# Master Root-Finding by Stationary Points in 5 Simple Steps

# Finding the Number of Roots in a Cubic Equation Using Stationary Points

Finding the number of roots in a cubic equation can be challenging, but by analyzing the stationary points, you can quickly determine the number of roots without actually solving the equation. In this tutorial, we’ll guide you through a simple 5-step process to master root-finding using stationary points.

## Understanding Stationary Points

Stationary points are points on a graph where the derivative of the function is equal to zero. In other words, they are points where the slope of the tangent line is zero. Moreover, stationary points can be classified into three types: local minimum, local maximum, and point of inflection.

## Finding the Derivative

To find the stationary points, you first need to find the derivative of the cubic function. The derivative of a cubic function is a quadratic function, which can be found using the power rule. For instance, if the cubic function is \( f(x) = x^3 + bx^2 + cx + d \), then the derivative is \( f'(x) = 3x^2 + 2bx + c \).

## Solving the Derivative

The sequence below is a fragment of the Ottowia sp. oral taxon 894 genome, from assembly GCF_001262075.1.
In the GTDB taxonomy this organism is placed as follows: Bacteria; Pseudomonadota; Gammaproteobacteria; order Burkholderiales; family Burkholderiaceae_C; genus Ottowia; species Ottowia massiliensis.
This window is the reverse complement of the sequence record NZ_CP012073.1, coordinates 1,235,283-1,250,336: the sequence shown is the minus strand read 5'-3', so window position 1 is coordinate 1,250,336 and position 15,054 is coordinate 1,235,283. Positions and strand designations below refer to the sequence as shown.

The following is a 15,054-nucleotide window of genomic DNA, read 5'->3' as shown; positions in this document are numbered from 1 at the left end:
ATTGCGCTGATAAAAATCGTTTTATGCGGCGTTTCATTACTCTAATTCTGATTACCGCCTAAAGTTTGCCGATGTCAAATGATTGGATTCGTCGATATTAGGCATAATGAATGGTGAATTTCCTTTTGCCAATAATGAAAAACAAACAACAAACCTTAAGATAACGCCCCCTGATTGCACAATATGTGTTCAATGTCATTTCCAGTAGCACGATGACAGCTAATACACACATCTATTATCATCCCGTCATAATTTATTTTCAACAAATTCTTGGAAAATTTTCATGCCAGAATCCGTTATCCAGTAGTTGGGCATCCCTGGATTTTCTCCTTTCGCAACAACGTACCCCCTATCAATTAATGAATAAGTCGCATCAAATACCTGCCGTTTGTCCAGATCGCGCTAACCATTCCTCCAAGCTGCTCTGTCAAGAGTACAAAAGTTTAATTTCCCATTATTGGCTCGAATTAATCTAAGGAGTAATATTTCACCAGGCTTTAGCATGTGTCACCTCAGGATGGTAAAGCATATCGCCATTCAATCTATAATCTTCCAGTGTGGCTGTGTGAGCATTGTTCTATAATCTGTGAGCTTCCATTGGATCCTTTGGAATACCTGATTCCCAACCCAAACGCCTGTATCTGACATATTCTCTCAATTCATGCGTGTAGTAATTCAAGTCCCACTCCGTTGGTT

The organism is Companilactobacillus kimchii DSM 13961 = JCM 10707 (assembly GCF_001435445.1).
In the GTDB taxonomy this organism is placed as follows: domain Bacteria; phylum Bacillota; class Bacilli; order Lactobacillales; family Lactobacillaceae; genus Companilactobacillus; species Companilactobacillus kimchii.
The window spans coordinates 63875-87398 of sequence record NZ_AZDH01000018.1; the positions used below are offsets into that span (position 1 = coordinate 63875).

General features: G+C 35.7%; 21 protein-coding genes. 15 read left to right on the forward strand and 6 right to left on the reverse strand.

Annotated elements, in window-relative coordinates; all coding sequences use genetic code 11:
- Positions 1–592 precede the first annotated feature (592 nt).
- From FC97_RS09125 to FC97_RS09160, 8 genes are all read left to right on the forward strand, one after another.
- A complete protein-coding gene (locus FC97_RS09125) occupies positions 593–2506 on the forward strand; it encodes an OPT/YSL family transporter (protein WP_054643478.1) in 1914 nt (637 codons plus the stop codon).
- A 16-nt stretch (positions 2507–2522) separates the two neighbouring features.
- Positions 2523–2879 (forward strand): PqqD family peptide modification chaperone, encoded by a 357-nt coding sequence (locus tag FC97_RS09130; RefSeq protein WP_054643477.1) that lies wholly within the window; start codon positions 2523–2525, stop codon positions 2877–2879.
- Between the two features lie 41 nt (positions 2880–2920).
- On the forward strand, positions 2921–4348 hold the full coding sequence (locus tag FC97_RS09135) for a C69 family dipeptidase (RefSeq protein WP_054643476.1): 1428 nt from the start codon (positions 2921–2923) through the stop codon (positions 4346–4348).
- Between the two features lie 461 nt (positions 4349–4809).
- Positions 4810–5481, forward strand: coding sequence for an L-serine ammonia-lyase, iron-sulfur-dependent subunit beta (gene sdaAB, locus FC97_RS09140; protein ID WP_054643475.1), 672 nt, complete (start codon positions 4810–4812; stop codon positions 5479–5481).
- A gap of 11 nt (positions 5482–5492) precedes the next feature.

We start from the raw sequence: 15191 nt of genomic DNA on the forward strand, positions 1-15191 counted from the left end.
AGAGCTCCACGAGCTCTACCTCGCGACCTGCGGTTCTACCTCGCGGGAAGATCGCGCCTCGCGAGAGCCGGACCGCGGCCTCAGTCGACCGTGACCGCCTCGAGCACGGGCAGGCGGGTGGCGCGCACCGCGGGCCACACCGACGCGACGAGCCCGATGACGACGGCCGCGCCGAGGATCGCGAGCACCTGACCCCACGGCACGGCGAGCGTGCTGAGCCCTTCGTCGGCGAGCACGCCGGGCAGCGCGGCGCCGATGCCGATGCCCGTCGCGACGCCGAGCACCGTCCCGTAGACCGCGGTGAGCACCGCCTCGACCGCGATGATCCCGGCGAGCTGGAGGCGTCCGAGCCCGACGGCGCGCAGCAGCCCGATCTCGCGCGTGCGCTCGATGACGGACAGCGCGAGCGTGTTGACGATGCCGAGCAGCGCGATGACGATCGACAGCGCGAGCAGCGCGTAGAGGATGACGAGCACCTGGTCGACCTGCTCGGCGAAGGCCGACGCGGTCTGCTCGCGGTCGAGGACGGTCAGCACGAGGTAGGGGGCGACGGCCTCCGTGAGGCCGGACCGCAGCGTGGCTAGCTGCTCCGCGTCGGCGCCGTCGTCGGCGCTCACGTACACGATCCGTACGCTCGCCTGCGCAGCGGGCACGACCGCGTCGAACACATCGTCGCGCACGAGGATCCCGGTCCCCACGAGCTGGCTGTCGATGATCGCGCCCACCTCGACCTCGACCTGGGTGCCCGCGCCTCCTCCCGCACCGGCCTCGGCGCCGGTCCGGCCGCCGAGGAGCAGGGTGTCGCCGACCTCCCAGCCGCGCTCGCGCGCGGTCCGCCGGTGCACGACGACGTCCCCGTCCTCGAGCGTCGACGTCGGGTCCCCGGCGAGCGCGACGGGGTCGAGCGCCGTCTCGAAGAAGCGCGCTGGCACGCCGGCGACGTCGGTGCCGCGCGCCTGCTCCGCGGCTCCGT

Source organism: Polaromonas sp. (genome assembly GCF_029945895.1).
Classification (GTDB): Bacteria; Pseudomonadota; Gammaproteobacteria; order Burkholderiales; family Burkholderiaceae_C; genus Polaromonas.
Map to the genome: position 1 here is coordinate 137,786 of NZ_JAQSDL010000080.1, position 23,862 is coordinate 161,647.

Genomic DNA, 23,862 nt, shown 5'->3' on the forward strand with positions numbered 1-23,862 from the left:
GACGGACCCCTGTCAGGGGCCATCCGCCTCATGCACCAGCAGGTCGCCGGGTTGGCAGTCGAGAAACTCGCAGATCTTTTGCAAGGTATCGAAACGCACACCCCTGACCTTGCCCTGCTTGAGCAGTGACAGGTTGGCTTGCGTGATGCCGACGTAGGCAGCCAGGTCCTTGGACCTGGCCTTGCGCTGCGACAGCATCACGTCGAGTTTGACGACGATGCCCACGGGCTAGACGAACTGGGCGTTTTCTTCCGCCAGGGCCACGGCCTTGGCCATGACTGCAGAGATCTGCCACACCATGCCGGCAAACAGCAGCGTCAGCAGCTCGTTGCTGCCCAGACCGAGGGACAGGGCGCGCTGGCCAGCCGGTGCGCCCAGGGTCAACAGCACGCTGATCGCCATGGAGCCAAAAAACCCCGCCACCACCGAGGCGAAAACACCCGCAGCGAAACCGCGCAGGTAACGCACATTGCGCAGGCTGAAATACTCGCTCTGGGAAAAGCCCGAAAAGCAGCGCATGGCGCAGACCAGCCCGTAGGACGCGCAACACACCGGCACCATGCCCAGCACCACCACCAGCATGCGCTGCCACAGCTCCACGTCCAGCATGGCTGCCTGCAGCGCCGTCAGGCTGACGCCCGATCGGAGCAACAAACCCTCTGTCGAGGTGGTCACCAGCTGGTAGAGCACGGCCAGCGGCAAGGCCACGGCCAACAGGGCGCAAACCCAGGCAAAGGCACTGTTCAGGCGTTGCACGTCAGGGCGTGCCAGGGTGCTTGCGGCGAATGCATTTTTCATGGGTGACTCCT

Once you have the derivative, set it equal to zero and solve for \( x \). The solutions to this equation are the \(x\)-coordinates of the stationary points. Depending on the values of \( b \) and \( c \), the derivative may have zero, one, or two distinct solutions.

## Analysing the Stationary Points

### No Real Solutions

If the derivative has no real solutions, then the cubic function has no stationary points. In this case, the function is either monotonically increasing or decreasing, resulting in a one-to-one function with a single root.

### One Solution

On the other hand, if the derivative has one solution, then the cubic function has one stationary point, which is a point of inflection. In this case, the function may have one or three roots, depending on the y-coordinate of the stationary point.

### Two Distinct Solutions

However, if the derivative has two distinct solutions, then the cubic function has two stationary points. If both stationary points are above the x-axis or both are below the x-axis, then the cubic function has only one root. This is because the function’s graph will only cross the x-axis once, regardless of the shape of the graph between the stationary points.

## Deducing the Number of Roots

By analyzing the stationary points, you can deduce the number of roots without actually solving the cubic equation. When there are no stationary points, the function has one root. In contrast, when there is one stationary point, the function may have one or three roots. Furthermore, when there are two stationary points on the same side of the x-axis, the function has one root.

## Inverse Functions and Monotonicity

In addition to root-finding, stationary points can also help determine if a function has an inverse. If a function has no stationary points and is either monotonically increasing or decreasing, then it is a one-to-one function and has an inverse function. One-to-one functions have the property that each x-value corresponds to a unique y-value, and vice versa.